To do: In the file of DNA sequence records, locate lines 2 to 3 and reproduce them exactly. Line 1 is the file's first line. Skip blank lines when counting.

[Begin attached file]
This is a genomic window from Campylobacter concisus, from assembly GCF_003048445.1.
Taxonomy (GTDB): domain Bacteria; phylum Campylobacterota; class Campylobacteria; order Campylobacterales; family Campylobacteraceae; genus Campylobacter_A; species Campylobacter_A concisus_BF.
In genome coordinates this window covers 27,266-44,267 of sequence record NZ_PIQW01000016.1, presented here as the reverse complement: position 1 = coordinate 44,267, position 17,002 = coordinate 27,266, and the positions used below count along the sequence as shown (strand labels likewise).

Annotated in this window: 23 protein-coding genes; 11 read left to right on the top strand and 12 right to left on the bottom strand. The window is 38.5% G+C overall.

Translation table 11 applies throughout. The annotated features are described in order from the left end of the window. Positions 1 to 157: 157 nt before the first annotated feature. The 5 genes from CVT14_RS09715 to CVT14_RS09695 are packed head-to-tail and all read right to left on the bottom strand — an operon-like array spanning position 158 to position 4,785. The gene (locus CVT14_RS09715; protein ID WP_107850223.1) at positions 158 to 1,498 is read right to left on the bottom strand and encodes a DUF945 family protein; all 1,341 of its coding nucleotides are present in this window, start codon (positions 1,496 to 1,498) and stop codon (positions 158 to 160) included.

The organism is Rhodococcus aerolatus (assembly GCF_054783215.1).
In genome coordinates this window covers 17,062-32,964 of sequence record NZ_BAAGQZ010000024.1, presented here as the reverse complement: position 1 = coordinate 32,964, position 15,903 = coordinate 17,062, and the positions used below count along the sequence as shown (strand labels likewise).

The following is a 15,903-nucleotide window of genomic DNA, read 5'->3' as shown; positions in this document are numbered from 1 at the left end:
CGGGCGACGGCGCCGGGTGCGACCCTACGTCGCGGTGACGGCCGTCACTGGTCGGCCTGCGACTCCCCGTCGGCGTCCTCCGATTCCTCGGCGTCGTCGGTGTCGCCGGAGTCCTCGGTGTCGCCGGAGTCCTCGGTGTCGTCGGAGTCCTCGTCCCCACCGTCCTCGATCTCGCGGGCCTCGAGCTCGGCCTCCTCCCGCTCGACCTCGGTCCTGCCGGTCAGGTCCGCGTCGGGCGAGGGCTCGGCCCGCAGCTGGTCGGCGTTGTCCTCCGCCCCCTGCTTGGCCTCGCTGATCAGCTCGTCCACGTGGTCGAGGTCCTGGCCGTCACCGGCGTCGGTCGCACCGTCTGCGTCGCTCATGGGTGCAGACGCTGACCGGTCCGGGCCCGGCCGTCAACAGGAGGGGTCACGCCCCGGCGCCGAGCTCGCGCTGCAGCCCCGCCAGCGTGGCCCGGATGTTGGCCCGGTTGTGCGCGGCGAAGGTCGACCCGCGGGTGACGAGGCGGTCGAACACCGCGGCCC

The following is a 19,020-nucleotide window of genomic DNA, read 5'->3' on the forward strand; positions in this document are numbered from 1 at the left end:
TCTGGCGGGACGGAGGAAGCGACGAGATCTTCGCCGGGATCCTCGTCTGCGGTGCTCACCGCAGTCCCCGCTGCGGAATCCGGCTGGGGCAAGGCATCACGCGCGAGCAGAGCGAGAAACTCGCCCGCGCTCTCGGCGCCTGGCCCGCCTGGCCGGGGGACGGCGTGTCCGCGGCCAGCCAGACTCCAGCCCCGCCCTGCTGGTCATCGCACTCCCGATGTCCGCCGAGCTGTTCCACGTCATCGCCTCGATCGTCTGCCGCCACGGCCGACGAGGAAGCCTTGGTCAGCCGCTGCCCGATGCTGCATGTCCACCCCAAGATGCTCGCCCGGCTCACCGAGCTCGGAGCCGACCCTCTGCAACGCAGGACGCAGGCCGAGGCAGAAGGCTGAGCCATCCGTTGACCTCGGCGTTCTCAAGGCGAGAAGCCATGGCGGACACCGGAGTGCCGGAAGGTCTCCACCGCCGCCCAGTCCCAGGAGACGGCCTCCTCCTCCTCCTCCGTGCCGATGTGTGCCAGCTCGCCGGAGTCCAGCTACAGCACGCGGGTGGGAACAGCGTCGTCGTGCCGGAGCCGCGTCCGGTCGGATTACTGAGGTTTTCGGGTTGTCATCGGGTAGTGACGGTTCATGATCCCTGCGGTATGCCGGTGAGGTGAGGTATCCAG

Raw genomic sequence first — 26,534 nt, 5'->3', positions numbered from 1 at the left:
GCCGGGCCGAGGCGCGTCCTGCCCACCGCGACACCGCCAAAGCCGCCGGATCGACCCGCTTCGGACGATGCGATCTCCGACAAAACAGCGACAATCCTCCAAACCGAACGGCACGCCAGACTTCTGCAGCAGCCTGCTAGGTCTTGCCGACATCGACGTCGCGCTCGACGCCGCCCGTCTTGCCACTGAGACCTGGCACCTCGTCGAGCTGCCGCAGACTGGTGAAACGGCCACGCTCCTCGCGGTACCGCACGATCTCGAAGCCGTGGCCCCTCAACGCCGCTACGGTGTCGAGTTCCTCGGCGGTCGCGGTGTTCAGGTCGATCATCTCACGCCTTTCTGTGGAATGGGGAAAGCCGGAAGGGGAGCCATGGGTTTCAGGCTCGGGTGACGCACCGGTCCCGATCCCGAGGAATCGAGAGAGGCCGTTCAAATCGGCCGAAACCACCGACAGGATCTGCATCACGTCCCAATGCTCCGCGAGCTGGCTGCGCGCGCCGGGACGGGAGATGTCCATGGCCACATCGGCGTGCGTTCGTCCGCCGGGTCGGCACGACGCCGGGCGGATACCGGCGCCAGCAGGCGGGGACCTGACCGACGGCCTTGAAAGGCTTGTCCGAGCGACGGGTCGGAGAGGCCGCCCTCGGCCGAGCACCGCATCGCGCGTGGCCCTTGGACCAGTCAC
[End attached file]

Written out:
Taxonomy (GTDB): domain Bacteria; phylum Campylobacterota; class Campylobacteria; order Campylobacterales; family Campylobacteraceae; genus Campylobacter_A; species Campylobacter_A concisus_BF.
In genome coordinates this window covers 27,266-44,267 of sequence record NZ_PIQW01000016.1, presented here as the reverse complement: position 1 = coordinate 44,267, position 17,002 = coordinate 27,266, and the positions used below count along the sequence as shown (strand labels likewise).